In 1964 a man walked into the office of The Victorian Society for the Prevention of Cruelty to Children (VSPCC) and was asked by a staff member
“What can I do for you?” to which he replied
“Actually, I am here to see what I can do for you?”
This man, a doctor, became the honorary medical officer for the VSPC, later the Children’s Protection Society (CPS) for over 20 years. He strongly advocated for the “angelic work” delivered “from the hearts of the CPS workers” (his words) and dedicated much of his life to protecting the welfare of children at risk.
This man was my father.
Dad grew up in the back of a furniture shop in Brunswick Street Fitzroy with his three siblings. He won a scholarship to study medicine at Melbourne University. He worked hard his entire life. He cleaned dishes and worked in a local hotel to pay his way through medical school. He volunteered at The Royal Children’s Hospital while studying and in the early years of his career.
In 2006 he was awarded an OAM (Order of Australia Medal) “for service to the community as an advocate for reform in the areas of child health and child protection”. He did not seek such an accolade. It was bestowed upon him.
So, while there is nothing more beautiful than reliving my father’s memory through this blog, there is a higher purpose for sharing his story. My dad was a Giver.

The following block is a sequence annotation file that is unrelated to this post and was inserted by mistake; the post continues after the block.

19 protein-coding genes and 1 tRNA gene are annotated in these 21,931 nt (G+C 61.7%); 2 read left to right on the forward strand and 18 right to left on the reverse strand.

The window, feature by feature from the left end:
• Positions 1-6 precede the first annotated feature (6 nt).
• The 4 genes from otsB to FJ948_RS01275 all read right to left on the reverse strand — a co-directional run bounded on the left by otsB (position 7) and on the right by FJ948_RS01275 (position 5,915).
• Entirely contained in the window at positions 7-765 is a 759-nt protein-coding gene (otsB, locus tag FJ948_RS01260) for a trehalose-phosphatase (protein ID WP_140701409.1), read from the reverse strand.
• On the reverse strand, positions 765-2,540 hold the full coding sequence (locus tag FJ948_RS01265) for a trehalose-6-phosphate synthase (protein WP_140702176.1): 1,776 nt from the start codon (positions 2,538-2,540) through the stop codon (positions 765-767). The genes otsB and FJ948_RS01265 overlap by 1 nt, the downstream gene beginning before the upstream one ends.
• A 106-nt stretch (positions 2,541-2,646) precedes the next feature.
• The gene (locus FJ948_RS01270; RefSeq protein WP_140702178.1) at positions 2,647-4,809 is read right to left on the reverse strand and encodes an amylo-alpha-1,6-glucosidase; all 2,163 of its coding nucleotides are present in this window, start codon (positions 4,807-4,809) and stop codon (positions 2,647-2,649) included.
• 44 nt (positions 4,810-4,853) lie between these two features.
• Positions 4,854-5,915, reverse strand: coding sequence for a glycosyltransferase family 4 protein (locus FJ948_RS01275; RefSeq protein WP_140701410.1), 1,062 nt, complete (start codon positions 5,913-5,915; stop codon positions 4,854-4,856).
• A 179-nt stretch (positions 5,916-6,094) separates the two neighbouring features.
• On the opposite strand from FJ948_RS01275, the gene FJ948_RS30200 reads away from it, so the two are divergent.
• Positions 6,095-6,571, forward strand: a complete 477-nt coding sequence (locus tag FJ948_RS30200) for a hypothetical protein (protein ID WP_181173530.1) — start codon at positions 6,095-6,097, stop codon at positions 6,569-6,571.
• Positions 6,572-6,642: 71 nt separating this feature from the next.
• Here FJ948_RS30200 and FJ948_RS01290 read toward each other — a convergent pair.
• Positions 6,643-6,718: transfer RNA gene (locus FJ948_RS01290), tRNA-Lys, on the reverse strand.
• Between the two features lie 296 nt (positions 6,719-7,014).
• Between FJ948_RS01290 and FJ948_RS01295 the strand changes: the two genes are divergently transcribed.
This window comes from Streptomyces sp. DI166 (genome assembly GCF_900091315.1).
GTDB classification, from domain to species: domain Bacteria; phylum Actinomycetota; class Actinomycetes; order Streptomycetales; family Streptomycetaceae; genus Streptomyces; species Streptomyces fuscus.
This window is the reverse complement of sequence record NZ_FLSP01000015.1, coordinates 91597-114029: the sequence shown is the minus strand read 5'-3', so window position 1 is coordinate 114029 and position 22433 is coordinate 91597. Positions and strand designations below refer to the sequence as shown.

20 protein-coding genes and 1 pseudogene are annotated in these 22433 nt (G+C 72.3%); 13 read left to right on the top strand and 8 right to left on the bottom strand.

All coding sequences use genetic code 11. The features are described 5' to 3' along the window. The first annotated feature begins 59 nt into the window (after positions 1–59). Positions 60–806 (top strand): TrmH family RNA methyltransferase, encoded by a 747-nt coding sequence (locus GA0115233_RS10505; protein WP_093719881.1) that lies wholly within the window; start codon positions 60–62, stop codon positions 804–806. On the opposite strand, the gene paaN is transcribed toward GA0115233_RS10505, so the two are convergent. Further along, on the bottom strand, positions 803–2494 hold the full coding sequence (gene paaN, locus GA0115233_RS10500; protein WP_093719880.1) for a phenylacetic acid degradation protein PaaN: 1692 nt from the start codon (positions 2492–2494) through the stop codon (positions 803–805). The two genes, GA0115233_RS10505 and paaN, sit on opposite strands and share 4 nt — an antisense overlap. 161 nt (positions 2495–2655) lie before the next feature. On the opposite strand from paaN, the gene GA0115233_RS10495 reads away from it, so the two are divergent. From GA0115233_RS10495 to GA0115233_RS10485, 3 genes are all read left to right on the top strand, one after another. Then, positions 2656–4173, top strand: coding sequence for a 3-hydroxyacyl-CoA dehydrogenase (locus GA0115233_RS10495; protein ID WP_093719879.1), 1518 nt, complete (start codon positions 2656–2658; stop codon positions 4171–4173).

And what a great opportunity to share this scientifically backed evidence that “giving is good for you”.
According to recent article in Melbourne University’s Pursuit newsletter, “The gifts of giving are not just psychological — they’re also physiological. Giving gets under your skin in the best possible way. Researchers have found giving advice, money, food, support or aid to others is related to reduced blood pressure and enhanced sleep.
Giving has also been linked to lower rates of heart disease and it may even help you live longer. In a recent meta-analysis studying the effects of volunteering in over 49,000 senior citizens, volunteering was found to reduce mortality risk by 24 per cent, even after adjusting for variables such as physical health, age, and gender.”
I dedicate this post to my father, a Giver of love, hope, wisdom and so much more.
His many Small Acts continue to create Major Impacts.
“You should never deprive people of hope, it’s such an important part of life and healing” Dr. Max Shavitsky.